One night in late July, I arrived home around midnight after a long shift at my part-time job. A few minutes later, I was standing on the side of the road staring up at a particular corner of the sky as the dog did her business, when a light suddenly zipped through the stars. I had never seen a shooting star before, but I recognized it immediately. The short line of light happened so fast, if I had blinked – or been looking anywhere else in the sky but that exact spot – I would have missed it. I let out a little yelp of excitement, and then quickly closed my eyes. I made a very simple wish: to be successful.
As we walked back to the house, though, I started to feel misgivings. I wasn’t sure if just wishing for “success” was specific enough. Could I amend the wish now? Or did I have to wait for another shooting star? What did I even mean by that? What did success look like for me? I thought about it for the next few days.
A couple of weeks later, people started buzzing about the Perseids:
The (Perseids) shower is visible from mid-July each year, with the peak in activity between 9 and 14 August, depending on the particular location of the stream. During the peak, the rate of meteors reaches 60 or more per hour. They can be seen all across the sky; however, because of the shower’s radiant in the constellation of Perseus, the Perseids are primarily visible in the Northern Hemisphere. As with many meteor showers the visible rate is greatest in the pre-dawn hours, since more meteoroids are scooped up by the side of the Earth moving forward into the stream, corresponding to local times between midnight and noon. Some can also be seen before midnight.
This year the Perseids were supposed to begin on August 12th. Several friends said they were planning to stay up (or get up) late to see them, but I was too tired (it was another work day). Around 9:00pm, I went outside with the dog for a few minutes of stick-throwing in the backyard, where it is completely dark but the eyes adjust. Between throws, I stared up at the sky again. Another quick beam of light suddenly shot across the sky – my second shooting star! I didn’t know if it was part of the Perseids or not, but I quickly closed my eyes again and wished for something more specific than before: to sell my memoir.
On further reflection, it occurred to me that selling the memoir would be great, but would that in and of itself mean that I was successful? Maybe finishing the memoir would be successful enough. Or maybe success had nothing to do with the memoir, or any other project. The more I thought about it, the more difficult it became to define “success.”
Everyone’s vision of success is different. One can be successful in the traditional sense (i.e. “rich and famous”) but still not feel entirely successful if other areas of life are lacking, or if one never has time to enjoy it. I know people who define success purely in terms of money – if they no longer need to work, or if they never have to worry about money, that is success. I know plenty of other people who aren’t rich or famous, but feel successful because they’re raising happy, healthy, confident children. I know others who seemingly “have it all,” but still want more.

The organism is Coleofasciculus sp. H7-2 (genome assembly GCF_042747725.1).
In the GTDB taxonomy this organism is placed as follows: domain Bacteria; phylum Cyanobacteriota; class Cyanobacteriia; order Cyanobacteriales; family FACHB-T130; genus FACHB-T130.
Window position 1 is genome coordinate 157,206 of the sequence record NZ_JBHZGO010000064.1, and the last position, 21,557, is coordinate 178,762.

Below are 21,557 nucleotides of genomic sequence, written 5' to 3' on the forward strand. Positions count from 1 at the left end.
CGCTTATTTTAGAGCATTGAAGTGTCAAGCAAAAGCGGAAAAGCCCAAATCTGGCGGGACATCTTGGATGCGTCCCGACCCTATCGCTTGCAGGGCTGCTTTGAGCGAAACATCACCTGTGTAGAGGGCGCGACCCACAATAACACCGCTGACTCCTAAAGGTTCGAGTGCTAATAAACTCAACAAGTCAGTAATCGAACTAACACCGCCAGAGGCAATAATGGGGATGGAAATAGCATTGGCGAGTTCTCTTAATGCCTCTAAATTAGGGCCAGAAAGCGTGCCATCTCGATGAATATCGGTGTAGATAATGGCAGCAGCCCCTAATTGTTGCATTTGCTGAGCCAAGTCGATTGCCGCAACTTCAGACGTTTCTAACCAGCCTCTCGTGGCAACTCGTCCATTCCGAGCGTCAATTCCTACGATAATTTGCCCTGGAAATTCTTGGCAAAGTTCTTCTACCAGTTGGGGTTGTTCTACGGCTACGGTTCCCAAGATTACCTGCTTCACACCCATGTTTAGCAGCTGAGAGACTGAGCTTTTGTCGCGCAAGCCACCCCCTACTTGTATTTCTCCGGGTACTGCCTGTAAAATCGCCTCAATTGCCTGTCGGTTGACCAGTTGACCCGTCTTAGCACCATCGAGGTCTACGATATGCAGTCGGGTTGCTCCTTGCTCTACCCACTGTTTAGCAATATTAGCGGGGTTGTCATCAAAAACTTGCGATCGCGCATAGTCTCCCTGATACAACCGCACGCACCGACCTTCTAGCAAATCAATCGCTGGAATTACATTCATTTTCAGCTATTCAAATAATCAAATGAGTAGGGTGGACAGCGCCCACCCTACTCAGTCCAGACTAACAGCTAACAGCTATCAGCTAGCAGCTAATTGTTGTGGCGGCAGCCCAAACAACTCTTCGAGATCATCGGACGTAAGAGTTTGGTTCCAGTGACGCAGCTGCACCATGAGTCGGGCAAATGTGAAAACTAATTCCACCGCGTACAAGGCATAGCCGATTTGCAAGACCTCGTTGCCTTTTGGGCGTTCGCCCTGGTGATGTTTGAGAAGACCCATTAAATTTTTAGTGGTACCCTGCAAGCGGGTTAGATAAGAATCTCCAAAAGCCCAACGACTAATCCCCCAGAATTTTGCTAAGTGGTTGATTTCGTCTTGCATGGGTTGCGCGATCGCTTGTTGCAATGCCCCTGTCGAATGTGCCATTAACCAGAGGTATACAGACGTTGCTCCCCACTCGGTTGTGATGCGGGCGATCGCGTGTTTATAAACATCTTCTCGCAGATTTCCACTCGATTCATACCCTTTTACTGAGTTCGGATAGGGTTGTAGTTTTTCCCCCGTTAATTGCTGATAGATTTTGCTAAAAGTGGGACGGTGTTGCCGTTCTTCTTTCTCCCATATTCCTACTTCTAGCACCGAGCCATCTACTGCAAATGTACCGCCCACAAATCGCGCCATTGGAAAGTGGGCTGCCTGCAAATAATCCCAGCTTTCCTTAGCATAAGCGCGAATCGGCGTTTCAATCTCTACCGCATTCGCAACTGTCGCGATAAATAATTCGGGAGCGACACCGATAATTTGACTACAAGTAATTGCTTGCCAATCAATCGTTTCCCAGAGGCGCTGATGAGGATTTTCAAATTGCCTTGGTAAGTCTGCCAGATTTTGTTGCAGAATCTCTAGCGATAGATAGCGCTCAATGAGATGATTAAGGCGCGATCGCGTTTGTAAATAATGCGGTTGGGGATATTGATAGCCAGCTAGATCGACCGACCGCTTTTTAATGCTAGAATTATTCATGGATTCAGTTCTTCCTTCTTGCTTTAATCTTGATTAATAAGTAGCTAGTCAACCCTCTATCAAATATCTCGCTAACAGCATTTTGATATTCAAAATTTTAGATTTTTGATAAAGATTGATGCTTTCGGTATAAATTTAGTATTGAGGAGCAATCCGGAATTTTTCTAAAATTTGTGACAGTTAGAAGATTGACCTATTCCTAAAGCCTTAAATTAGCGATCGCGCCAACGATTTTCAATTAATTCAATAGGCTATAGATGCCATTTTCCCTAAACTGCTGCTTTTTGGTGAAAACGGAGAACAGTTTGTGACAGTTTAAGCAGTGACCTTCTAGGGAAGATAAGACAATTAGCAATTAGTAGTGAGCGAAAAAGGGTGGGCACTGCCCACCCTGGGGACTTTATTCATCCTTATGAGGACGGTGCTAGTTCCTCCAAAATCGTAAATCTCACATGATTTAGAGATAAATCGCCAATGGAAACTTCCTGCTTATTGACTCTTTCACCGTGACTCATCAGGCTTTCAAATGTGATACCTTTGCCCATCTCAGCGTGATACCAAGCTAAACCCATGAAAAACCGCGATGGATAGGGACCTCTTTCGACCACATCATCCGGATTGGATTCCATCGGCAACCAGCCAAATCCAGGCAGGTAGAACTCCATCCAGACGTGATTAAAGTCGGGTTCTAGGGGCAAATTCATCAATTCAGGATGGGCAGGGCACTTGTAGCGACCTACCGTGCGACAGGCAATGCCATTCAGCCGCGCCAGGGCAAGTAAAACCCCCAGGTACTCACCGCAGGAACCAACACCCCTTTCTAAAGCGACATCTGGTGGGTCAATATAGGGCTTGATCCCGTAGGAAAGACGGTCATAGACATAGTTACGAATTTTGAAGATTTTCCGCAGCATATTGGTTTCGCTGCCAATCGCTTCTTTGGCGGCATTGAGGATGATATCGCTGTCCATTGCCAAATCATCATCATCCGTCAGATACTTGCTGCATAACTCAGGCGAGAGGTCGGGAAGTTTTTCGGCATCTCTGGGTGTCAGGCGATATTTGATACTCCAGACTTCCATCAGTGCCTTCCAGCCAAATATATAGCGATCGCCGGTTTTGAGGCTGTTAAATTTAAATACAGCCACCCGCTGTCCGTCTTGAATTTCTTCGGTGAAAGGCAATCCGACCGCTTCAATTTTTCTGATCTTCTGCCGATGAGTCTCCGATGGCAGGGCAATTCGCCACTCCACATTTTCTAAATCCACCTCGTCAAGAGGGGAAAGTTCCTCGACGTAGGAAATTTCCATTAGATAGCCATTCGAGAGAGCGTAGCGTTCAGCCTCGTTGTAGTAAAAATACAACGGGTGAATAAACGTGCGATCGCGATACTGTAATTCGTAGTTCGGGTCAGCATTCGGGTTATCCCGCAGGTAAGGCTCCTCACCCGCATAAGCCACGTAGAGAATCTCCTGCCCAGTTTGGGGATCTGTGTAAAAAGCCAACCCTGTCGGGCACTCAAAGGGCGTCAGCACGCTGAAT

Then I remembered a drawing that I used to repeatedly draw as a child. The image is etched into my mind.
The drawing was of a house… a red brick house with three floors, including a pitched attic. The house always had five windows, two on the first floor, two on the second, one in the attic. I always filled in each window with yellow, indicating that the lights were on. The house also had a chimney, and I always drew smoke coming out of the chimney. The outside of the house was a tidy green lawn with several flowers growing. In the corner of the page there was a large yellow sun, its rays represented by alternating long and short strokes. Elsewhere in the sky I drew several black birds, in the shape of wide “M’s”. I never drew any people. I always imagined them inside, sitting around the cozy fire, enjoying each other’s company. The drawing was my childhood image of a happy home (albeit not very energy-conserving).
Sometimes I think that drawing – what it represented – is what I’ve been searching for all my life.
Yes, I want to sell my memoir and screenplays and make films and win awards and be recognized for my art and work with amazing people and make lots of money. But all of that is simply a means to an end. Ultimately, I want the same thing I’ve wanted since I was a little girl: security, family, peace, warmth and time to enjoy it all.
And really… I have some of these things now, or a version of them. Though I don’t own it, I live in a house with two floors and an attic (no fireplace, and not brick). I don’t feel the kind of financial security I want, but I’m working towards it. I’m single but I live near family and have a dog I love. I generally do feel peaceful and warm, and I do take time to enjoy it all.
We could always have more money in our bank accounts, more stuff, more friends, more recognition, and so on. But we’re also rich in other ways right now. We are alive. We have ourselves. We have each other. We have nature. Perhaps how we treat all of the above is the real measure of success.